Tuesday, April 12, 2016

No Need to Omit Special Needs Child from Your Estate Plan

There is absolutely no need to omit a child with special needs from your estate plan. 

Because so many children with special needs are on governmental or charitable programs with asset and/or income limitations, many people believe that they must omit these children in order protect their benefits.  It is true that, if you leave assets directly to a child with special needs who is on governmental or charitable benefits, you will likely disrupt and/or terminate his or her benefits. 

However, with a properly drafted and executed trust, you can leave an inheritance to a special needs child without interrupting his or her entitlement to benefits.  

A trust is a set of instructions, or an agreement, between the person contributing money to the trust (the Grantor) and the person in control of the trust money (the trustee) for the benefit of a beneficiary, and in this case, the special needs child.  The trustee receives the property for the benefit of the special needs child (rather than the special needs child).   The trustee can then make distributions for the benefit of the special needs child without disrupting any governmental or charitable benefits.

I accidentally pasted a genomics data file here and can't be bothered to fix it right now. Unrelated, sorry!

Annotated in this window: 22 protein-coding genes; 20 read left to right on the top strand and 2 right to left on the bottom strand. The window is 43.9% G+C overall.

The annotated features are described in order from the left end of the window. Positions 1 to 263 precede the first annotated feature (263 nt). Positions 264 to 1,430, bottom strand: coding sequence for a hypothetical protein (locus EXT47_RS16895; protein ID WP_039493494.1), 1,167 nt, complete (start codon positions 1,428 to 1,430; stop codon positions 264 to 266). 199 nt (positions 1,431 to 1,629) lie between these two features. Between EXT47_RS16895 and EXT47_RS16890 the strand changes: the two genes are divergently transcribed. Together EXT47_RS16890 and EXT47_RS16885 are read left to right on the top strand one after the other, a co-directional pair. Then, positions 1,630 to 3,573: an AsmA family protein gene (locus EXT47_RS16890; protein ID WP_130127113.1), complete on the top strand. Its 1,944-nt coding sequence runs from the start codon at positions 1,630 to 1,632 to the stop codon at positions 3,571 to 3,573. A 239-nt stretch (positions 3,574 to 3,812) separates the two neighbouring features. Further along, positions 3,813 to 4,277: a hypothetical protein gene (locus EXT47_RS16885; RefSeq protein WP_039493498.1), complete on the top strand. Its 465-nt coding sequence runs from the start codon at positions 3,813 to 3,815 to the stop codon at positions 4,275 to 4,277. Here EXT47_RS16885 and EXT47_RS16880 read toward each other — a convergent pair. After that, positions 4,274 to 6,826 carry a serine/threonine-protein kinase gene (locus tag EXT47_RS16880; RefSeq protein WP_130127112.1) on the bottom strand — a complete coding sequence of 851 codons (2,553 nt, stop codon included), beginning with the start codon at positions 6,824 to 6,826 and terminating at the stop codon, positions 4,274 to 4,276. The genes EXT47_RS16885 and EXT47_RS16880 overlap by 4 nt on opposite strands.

A properly drafted special needs trust allows parents of special needs children to provide for their child and safeguard their inheritance.  After all, no one deserves to benefit more from an inheritance than a special needs child!

Durbin & Veglia assists clients with Estate Planning, Wills, Trusts, Special Needs Planning, Asset Protection, Elder Law, Medicaid Planning, Probate & Estate Administration and Real Estate throughout Worcester County and the Metro West Area.

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